A study published in the Journal of Alzheimer’s Disease found that elderly adults who burned off more calories each week through physical exercise saw an increase in brain volume and a subsequent lower risk for Alzheimer’s disease. Although many studies have shown that physical activity can be neuroprotective and reduce the risk for Alzheimer’s, this study further expanded the knowledge on this by revealing a link between the burning of calories and increased brain volume.
To arrive at their findings, researchers analyzed data obtained over a 5-year period from 876 adults aged 65 years and older who were participants in the Cardiovascular Health Study. The study participants provided information about their daily physical activities and underwent periodic cognitive assessments and volumetric brain MRIs. Based on this data, it was discovered that higher energy expenditure from a variety of physical activities (walking, tennis, golfing, dancing, etc.) was associated with larger gray matter volume in multiple brain regions. The lead investigator of this study, Dr. Cyrus Raji, MD, PhD, noted that this new research adds to the literature on the brain benefits of exercise “by linking increased gray matter with a twofold risk reduction of Alzheimer’s dementia 5 years after the time of the magnetic resonance imaging scan.”
The More Calories Burned, The Better
The results of this study additionally suggest that the more calories burned, the greater the increase in brain volume and reduction in Alzheimer’s risk. This was evident because, according to Dr. Cyrus Raji, “The highest quartile group of physical activity (500 calories from leisure physical activities) had larger gray matter volumes and reduced atrophy in Alzheimer’s dementia than the lowest quartile (only 50 calories from physical activity).” These findings from the study also suggest that burning calories in and of itself boosts brain volume, regardless of the duration, type or intensity of physical workout. Therefore, even mild physical activity may increase gray matter volume, albeit to a lesser degree. This research helps to further substantiate the importance of staying active throughout life, and especially in old age, as a preventative step against the risks of memory loss and Alzheimer’s disease in the aging brain.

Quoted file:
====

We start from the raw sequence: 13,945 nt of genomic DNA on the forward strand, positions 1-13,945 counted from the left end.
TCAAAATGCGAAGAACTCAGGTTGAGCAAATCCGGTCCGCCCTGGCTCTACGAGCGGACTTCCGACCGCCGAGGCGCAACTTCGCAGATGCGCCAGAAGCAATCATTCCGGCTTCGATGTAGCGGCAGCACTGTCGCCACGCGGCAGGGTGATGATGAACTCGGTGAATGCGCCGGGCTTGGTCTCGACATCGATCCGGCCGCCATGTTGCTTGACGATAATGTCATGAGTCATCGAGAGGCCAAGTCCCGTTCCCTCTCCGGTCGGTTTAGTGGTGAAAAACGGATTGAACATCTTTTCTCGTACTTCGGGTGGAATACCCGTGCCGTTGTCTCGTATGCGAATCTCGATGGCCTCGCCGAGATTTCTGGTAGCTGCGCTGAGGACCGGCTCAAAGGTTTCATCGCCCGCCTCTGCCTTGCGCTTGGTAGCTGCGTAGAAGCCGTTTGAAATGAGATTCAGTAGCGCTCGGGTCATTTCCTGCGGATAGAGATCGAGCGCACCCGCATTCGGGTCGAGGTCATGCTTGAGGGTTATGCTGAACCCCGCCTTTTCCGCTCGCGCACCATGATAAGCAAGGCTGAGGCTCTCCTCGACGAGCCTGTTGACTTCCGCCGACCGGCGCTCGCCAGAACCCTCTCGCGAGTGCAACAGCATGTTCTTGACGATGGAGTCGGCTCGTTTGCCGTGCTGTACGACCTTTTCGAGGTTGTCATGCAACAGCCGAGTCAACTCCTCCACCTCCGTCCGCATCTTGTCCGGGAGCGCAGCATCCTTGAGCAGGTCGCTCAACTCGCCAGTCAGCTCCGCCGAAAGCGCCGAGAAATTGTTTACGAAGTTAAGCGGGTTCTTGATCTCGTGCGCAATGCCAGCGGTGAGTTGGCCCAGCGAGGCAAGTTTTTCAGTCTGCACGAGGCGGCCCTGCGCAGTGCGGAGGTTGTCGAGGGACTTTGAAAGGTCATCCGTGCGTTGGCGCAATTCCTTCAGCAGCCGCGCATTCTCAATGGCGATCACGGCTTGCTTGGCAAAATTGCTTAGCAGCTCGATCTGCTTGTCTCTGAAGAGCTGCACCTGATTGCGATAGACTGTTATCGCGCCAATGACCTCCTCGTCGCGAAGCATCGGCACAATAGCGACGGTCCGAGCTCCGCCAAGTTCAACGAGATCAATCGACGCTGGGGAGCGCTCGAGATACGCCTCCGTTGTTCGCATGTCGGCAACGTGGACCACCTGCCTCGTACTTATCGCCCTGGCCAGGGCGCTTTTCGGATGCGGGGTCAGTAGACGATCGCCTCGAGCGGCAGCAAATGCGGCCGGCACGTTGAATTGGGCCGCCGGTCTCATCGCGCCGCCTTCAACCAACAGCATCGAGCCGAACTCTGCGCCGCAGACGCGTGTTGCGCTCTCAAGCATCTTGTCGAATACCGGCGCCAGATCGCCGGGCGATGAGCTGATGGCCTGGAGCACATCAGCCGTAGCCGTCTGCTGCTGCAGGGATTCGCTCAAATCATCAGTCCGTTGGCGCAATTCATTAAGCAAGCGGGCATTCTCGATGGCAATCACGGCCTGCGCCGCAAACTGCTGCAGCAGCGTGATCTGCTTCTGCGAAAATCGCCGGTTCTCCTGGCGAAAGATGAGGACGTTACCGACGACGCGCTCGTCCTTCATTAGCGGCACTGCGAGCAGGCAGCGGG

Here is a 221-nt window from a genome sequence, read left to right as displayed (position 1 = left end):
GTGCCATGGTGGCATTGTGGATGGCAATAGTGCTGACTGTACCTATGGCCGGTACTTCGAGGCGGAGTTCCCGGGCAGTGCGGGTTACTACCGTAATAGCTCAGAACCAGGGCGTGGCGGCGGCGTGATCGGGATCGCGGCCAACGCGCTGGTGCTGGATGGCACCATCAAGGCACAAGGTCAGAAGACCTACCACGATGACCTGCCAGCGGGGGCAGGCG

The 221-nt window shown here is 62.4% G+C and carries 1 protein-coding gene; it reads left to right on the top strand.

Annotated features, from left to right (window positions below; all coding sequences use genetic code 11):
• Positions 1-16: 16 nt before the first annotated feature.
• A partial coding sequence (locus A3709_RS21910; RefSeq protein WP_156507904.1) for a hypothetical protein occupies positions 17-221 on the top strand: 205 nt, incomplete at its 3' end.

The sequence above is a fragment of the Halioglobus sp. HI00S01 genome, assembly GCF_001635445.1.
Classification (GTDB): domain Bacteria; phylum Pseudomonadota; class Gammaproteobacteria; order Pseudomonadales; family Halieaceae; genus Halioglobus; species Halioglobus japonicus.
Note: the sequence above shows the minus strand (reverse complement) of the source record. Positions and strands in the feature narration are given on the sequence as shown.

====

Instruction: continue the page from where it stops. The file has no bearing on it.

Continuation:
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Brooks, M. (2016, March 30). Burning More Calories Boosts Brain Volume. Retrieved January 4, 2017, from http://www.medscape.com/viewarticle/861164
Raji, Cyrus, et al. (2016, May 10). Longitudinal Relationships between Caloric Expenditure and Gray Matter in the Cardiovascular Health Study. Retrieved January 04, 2017, from http://content.iospress.com/articles/journal-of-alzheimers-disease/jad160057